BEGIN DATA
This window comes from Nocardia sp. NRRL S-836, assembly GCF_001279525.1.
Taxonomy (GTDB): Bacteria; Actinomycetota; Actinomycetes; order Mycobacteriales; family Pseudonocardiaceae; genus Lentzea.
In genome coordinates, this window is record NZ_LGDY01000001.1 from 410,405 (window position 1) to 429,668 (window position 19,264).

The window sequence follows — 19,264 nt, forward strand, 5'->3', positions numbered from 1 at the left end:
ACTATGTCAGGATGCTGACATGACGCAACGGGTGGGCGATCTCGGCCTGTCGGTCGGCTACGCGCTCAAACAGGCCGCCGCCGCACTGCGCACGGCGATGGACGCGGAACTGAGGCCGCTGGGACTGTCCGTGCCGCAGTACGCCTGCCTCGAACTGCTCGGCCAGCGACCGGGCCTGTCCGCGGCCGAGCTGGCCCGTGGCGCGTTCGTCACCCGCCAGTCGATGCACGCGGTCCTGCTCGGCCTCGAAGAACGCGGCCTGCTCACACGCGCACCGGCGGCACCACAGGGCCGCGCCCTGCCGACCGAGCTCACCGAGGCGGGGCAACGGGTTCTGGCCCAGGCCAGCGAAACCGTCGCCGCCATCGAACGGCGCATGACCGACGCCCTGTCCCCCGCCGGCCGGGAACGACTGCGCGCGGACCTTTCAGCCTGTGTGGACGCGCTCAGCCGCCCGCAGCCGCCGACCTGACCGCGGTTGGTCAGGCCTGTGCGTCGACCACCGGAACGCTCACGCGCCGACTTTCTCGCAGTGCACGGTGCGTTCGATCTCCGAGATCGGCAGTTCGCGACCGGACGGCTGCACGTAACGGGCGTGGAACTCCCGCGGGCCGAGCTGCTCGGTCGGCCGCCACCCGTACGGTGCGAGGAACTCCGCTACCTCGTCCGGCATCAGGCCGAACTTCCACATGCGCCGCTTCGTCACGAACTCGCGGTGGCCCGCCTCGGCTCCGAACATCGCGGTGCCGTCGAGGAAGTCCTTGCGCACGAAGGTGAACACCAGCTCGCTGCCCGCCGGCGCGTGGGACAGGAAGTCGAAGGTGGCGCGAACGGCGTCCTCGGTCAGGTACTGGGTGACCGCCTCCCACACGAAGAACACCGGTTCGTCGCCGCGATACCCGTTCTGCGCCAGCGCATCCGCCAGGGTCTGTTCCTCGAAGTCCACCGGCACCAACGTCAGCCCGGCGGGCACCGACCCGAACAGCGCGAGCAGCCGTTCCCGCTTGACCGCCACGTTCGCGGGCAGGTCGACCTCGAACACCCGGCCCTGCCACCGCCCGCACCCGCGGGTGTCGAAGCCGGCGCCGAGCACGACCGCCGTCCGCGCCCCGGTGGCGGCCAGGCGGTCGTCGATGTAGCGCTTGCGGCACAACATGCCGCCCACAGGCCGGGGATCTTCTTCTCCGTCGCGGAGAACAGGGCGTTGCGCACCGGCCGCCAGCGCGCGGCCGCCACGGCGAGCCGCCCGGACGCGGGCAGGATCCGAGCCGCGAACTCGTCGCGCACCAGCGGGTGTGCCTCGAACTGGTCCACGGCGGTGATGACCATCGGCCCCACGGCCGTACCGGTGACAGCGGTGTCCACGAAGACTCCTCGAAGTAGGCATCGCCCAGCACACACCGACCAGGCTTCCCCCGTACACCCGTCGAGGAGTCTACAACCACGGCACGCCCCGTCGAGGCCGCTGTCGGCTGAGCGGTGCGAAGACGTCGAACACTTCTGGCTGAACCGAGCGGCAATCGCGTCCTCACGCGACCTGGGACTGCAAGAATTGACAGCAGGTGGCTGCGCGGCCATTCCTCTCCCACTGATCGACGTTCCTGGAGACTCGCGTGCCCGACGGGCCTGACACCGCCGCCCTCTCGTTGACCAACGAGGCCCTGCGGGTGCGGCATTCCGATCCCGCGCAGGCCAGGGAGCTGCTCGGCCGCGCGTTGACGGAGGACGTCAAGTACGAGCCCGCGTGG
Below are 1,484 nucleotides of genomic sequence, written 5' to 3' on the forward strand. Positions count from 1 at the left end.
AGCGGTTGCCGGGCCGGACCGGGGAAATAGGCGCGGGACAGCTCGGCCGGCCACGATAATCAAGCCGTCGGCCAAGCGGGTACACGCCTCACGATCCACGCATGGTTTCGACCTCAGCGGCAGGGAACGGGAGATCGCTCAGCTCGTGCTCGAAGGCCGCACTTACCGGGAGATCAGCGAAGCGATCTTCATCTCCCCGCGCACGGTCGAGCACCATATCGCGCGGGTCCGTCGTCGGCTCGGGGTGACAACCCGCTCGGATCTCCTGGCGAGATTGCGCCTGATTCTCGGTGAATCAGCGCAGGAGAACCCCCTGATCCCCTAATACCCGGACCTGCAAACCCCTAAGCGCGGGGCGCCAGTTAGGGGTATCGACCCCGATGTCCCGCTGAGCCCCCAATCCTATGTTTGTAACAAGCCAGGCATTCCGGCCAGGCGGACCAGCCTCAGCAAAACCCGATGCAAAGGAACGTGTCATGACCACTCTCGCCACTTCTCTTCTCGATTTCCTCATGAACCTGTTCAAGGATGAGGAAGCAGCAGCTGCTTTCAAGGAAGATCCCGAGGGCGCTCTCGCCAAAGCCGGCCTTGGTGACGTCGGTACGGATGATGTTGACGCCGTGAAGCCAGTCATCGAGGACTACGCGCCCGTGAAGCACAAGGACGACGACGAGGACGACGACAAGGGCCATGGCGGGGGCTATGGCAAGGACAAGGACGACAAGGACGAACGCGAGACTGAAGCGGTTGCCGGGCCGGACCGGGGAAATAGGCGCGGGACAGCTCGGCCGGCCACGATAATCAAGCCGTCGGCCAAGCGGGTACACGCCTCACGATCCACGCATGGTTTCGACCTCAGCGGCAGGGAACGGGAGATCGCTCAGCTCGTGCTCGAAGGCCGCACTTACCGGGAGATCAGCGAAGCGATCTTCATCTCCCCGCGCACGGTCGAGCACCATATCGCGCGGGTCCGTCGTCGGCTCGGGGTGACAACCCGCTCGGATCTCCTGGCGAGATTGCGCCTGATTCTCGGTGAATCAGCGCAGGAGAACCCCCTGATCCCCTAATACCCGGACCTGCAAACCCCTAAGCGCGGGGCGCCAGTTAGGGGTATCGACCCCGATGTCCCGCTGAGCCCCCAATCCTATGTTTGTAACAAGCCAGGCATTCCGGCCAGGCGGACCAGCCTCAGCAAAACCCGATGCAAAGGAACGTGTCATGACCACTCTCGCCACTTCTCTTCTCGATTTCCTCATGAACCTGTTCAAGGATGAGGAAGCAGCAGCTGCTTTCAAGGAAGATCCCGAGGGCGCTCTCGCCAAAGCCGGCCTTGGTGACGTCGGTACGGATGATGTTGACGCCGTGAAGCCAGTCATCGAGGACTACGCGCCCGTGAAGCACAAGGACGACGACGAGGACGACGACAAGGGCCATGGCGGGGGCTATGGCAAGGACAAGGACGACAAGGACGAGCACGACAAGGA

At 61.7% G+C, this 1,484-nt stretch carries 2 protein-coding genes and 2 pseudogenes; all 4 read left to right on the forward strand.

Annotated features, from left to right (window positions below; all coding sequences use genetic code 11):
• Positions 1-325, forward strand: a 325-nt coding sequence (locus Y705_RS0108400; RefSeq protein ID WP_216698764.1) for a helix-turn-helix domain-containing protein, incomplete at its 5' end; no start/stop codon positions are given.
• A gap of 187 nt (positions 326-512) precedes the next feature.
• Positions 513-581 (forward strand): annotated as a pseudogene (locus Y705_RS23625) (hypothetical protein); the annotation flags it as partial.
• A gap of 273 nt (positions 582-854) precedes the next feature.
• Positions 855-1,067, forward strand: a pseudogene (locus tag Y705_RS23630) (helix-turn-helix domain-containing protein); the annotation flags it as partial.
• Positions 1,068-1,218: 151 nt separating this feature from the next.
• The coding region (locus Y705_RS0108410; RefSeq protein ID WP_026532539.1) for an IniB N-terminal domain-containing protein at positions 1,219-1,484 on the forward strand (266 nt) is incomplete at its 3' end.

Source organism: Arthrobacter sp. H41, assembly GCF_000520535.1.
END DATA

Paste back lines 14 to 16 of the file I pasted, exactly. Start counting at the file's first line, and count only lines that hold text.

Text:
• Positions 855-1,067, forward strand: a pseudogene (locus tag Y705_RS23630) (helix-turn-helix domain-containing protein); the annotation flags it as partial.
• Positions 1,068-1,218: 151 nt separating this feature from the next.
• The coding region (locus Y705_RS0108410; RefSeq protein ID WP_026532539.1) for an IniB N-terminal domain-containing protein at positions 1,219-1,484 on the forward strand (266 nt) is incomplete at its 3' end.